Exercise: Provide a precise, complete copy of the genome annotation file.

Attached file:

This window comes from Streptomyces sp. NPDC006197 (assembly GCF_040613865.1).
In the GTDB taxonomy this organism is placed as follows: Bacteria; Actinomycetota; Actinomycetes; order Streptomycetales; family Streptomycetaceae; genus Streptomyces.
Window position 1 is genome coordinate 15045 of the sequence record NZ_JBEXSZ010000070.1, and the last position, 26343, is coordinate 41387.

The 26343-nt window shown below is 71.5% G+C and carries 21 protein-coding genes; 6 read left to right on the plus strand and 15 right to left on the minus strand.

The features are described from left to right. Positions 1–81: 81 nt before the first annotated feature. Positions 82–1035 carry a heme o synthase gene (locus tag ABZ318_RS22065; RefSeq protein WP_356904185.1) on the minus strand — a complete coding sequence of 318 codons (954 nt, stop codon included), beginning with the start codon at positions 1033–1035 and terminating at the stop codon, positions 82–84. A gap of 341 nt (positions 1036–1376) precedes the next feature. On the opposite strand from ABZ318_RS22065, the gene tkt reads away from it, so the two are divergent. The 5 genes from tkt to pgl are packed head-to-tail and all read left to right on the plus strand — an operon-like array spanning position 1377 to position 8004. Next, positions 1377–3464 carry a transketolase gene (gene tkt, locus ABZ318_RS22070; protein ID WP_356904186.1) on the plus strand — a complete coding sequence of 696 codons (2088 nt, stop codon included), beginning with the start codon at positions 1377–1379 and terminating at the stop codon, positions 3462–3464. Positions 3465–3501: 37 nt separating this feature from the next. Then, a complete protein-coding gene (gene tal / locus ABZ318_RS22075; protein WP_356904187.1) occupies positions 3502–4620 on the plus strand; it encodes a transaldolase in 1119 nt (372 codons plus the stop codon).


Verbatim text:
This window comes from Streptomyces sp. NPDC006197 (assembly GCF_040613865.1).
In the GTDB taxonomy this organism is placed as follows: Bacteria; Actinomycetota; Actinomycetes; order Streptomycetales; family Streptomycetaceae; genus Streptomyces.
Window position 1 is genome coordinate 15045 of the sequence record NZ_JBEXSZ010000070.1, and the last position, 26343, is coordinate 41387.

The 26343-nt window shown below is 71.5% G+C and carries 21 protein-coding genes; 6 read left to right on the plus strand and 15 right to left on the minus strand.

The features are described from left to right. Positions 1–81: 81 nt before the first annotated feature. Positions 82–1035 carry a heme o synthase gene (locus tag ABZ318_RS22065; RefSeq protein WP_356904185.1) on the minus strand — a complete coding sequence of 318 codons (954 nt, stop codon included), beginning with the start codon at positions 1033–1035 and terminating at the stop codon, positions 82–84. A gap of 341 nt (positions 1036–1376) precedes the next feature. On the opposite strand from ABZ318_RS22065, the gene tkt reads away from it, so the two are divergent. The 5 genes from tkt to pgl are packed head-to-tail and all read left to right on the plus strand — an operon-like array spanning position 1377 to position 8004. Next, positions 1377–3464 carry a transketolase gene (gene tkt, locus ABZ318_RS22070; protein ID WP_356904186.1) on the plus strand — a complete coding sequence of 696 codons (2088 nt, stop codon included), beginning with the start codon at positions 1377–1379 and terminating at the stop codon, positions 3462–3464. Positions 3465–3501: 37 nt separating this feature from the next. Then, a complete protein-coding gene (gene tal / locus ABZ318_RS22075; protein WP_356904187.1) occupies positions 3502–4620 on the plus strand; it encodes a transaldolase in 1119 nt (372 codons plus the stop codon).